Teaching Students About Butch Cassidy
Educating students on historical figures often involves delving into the life and actions of prominent individuals. One such individual is Butch Cassidy, an infamous outlaw from the late 19th and early 20th centuries. To engage students and foster a deeper understanding of Cassidy’s life, teachers need to take a comprehensive approach while delivering the material. The following are some essential aspects to address when teaching about Butch Cassidy.
1. Early Life
Begin your lesson by discussing Butch Cassidy’s background, including his real name (Robert Leroy Parker), birth year (1866), and upbringing in Beaver, Utah. Educate students about his family dynamics, religious beliefs, and how these factors played a role in shaping his life.
2. Criminal Endeavors
Explore the trajectory of Cassidy’s criminal career, starting with his first crime as a teenager in which he stole a pair of jeans. Gradually transition to more severe criminal acts like rustling cattle, robbing banks, and holding up trains. This allows students to gain insight into his evolution as an outlaw over time.
3. The Wild Bunch
Delve into the formation of the Wild Bunch and its main members: Elzy Lay, Ben Kilpatrick, Harry Longabaugh (the Sundance Kid), Will Carver, Tall Texan, and Laura Bullion. Discuss their exploits as a cohesive unit and how each member contributed to their notoriety.
4. Pursuits and Escapes
Cassidy was known for evading capture throughout his career as an outlaw. Present specific scenarios highlighting these pursuits and escapes with lawmen or the Pinkerton Detective Agency. Showcase Cassidy’s resourcefulness in changing identities or leveraging acquaintances to mislead law enforcement.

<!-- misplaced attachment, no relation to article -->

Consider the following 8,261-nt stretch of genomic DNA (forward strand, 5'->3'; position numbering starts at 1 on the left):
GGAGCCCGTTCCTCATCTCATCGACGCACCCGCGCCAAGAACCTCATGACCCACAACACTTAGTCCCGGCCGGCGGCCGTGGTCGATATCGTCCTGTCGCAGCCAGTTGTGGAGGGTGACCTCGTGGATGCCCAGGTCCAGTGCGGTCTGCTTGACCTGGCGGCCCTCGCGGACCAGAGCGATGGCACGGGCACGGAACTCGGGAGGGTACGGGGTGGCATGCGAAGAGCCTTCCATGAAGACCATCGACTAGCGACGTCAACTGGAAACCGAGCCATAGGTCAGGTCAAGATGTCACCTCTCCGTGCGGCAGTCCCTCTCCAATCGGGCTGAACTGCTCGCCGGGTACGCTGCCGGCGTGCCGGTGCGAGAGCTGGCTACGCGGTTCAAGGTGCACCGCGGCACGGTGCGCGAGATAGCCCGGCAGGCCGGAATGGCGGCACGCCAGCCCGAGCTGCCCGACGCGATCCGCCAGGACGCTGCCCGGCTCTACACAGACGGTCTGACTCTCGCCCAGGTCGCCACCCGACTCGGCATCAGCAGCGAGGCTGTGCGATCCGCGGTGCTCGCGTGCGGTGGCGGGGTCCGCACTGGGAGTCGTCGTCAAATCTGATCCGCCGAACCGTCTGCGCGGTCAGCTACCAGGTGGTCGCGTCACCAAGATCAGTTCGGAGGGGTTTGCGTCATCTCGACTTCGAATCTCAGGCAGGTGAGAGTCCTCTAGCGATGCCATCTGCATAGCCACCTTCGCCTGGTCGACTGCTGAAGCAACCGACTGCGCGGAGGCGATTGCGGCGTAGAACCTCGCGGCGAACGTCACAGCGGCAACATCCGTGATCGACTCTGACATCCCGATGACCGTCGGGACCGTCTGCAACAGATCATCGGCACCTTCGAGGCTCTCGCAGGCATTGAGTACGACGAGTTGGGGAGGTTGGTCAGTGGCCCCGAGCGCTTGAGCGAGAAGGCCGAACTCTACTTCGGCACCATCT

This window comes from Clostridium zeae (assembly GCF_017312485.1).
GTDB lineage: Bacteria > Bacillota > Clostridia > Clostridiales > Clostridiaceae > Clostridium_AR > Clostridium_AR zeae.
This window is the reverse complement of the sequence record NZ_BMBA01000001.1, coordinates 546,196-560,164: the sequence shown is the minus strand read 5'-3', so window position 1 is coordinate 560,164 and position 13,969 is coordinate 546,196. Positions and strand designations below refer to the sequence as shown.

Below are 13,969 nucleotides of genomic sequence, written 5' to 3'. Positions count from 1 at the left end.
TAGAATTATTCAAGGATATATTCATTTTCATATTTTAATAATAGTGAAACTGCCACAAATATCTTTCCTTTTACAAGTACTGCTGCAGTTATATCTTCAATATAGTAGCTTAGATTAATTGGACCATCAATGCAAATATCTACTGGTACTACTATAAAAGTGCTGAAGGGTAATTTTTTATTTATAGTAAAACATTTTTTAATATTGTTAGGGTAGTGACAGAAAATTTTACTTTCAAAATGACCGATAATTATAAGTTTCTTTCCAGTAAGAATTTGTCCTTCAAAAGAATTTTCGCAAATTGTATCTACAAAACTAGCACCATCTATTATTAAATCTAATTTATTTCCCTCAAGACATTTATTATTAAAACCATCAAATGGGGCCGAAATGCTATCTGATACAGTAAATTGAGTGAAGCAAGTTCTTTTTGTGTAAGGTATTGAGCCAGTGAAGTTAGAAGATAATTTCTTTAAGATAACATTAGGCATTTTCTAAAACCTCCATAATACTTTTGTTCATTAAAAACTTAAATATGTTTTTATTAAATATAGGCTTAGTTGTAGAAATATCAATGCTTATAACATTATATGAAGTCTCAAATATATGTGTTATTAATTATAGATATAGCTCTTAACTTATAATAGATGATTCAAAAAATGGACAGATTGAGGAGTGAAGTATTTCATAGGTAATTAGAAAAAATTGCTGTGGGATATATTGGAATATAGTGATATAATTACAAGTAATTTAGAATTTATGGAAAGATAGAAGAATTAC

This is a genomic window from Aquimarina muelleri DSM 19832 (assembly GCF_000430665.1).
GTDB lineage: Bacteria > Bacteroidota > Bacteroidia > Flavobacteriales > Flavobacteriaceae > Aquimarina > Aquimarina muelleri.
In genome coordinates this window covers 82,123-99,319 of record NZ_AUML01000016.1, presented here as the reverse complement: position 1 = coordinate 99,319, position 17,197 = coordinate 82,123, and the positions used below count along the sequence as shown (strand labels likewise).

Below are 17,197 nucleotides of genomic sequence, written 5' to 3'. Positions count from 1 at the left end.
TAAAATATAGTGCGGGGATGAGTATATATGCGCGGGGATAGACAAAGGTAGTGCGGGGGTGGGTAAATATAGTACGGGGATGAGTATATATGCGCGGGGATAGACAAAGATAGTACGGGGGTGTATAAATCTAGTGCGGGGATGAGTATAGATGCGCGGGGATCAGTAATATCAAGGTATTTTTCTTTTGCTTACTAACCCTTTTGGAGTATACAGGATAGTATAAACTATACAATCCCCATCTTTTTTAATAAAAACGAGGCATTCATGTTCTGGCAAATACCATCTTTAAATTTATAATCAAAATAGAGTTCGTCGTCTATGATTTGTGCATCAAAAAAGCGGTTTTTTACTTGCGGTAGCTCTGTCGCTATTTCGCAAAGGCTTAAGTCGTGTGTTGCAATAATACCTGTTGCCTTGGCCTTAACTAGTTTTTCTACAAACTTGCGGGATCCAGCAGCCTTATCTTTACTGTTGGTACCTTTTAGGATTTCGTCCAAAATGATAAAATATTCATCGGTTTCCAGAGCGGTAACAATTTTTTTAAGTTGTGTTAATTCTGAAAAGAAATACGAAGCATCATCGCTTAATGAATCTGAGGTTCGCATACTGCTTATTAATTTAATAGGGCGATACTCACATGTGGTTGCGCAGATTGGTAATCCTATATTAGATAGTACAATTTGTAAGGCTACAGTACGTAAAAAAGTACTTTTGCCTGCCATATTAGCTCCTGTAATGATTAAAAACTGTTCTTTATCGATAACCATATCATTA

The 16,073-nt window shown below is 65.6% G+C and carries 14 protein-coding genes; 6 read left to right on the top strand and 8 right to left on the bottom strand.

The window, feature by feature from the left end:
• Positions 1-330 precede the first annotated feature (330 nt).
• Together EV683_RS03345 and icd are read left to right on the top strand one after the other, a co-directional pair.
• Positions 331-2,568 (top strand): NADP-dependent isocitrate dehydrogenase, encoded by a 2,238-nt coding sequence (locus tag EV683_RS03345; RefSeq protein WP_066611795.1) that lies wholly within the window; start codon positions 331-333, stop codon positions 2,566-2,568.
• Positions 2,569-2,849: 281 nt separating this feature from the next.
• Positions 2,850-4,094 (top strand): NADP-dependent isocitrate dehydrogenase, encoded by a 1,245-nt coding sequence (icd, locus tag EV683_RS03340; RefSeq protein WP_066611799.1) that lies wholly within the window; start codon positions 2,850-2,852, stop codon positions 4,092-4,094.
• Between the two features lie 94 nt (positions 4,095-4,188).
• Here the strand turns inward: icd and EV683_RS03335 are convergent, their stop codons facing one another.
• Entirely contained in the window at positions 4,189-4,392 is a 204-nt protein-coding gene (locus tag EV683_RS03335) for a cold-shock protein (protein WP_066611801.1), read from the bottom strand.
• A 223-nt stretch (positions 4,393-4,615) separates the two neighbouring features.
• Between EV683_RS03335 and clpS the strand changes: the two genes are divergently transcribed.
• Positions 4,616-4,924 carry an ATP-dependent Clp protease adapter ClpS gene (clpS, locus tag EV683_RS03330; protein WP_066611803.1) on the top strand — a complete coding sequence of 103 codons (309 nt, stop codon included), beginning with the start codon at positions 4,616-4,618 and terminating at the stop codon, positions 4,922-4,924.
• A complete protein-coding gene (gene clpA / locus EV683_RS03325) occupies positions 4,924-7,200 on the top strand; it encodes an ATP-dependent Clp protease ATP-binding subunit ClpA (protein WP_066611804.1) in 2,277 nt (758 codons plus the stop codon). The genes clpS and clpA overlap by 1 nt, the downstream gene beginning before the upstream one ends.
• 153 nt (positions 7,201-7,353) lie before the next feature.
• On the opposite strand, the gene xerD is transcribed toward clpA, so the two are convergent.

5. South American Sojourn
Address Cassidy’s final years in South America with Etta Place and the Sundance Kid after fleeing the United States. Discuss their life in Patagonia and the subsequent robberies they conducted. This inclusion adds an air of mystique, adventure, and a global perspective to the story.
6. Disappearance and Death
The circumstances surrounding Butch Cassidy’s death remain widely debated even today. Discuss the various theories about whether he died in a gunfight in Bolivia, returned secretly to the United States, or lived out his days under an alias. Foster a classroom discussion to explore these possibilities and develop students’ critical thinking skills.
7. Media Representation
Cassidy’s life has been the subject of countless books, movies, and television shows, including the famous “Butch Cassidy and the Sundance Kid” film starring Paul Newman and Robert Redford. Encourage students to compare fictional portrayals with factual information from their studies.
By addressing these topics in-depth, teachers can create an engaging curriculum that delves into Butch Cassidy’s complex life in a comprehensive manner. This approach not only provides students accurate historical representation but also encourages learning by exploring different angles of Cassidy’s story.